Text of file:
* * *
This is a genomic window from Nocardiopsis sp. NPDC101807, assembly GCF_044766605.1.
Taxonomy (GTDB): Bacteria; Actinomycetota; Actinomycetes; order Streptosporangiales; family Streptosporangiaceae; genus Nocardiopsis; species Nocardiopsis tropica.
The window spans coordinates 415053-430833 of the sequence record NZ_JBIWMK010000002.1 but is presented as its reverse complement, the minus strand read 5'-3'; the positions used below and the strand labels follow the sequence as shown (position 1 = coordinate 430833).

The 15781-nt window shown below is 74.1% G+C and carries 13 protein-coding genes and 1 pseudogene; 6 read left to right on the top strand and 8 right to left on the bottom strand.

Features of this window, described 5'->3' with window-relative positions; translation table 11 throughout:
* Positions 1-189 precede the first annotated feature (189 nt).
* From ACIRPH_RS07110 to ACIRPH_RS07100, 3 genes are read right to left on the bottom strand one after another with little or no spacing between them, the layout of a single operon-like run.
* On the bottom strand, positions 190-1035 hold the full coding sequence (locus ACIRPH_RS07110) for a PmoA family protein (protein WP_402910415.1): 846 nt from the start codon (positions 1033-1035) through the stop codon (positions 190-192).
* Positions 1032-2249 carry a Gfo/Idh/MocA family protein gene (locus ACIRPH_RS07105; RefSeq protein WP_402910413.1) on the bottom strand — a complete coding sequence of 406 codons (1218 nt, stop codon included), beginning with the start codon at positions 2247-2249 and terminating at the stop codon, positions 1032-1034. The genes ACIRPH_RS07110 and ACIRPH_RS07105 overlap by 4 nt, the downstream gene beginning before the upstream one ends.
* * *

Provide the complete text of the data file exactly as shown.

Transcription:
This is a genomic window from Nocardiopsis sp. NPDC101807, assembly GCF_044766605.1.
Taxonomy (GTDB): Bacteria; Actinomycetota; Actinomycetes; order Streptosporangiales; family Streptosporangiaceae; genus Nocardiopsis; species Nocardiopsis tropica.
The window spans coordinates 415053-430833 of the sequence record NZ_JBIWMK010000002.1 but is presented as its reverse complement, the minus strand read 5'-3'; the positions used below and the strand labels follow the sequence as shown (position 1 = coordinate 430833).

The 15781-nt window shown below is 74.1% G+C and carries 13 protein-coding genes and 1 pseudogene; 6 read left to right on the top strand and 8 right to left on the bottom strand.

Features of this window, described 5'->3' with window-relative positions; translation table 11 throughout:
* Positions 1-189 precede the first annotated feature (189 nt).
* From ACIRPH_RS07110 to ACIRPH_RS07100, 3 genes are read right to left on the bottom strand one after another with little or no spacing between them, the layout of a single operon-like run.
* On the bottom strand, positions 190-1035 hold the full coding sequence (locus ACIRPH_RS07110) for a PmoA family protein (protein WP_402910415.1): 846 nt from the start codon (positions 1033-1035) through the stop codon (positions 190-192).
* Positions 1032-2249 carry a Gfo/Idh/MocA family protein gene (locus ACIRPH_RS07105; RefSeq protein WP_402910413.1) on the bottom strand — a complete coding sequence of 406 codons (1218 nt, stop codon included), beginning with the start codon at positions 2247-2249 and terminating at the stop codon, positions 1032-1034. The genes ACIRPH_RS07110 and ACIRPH_RS07105 overlap by 4 nt, the downstream gene beginning before the upstream one ends.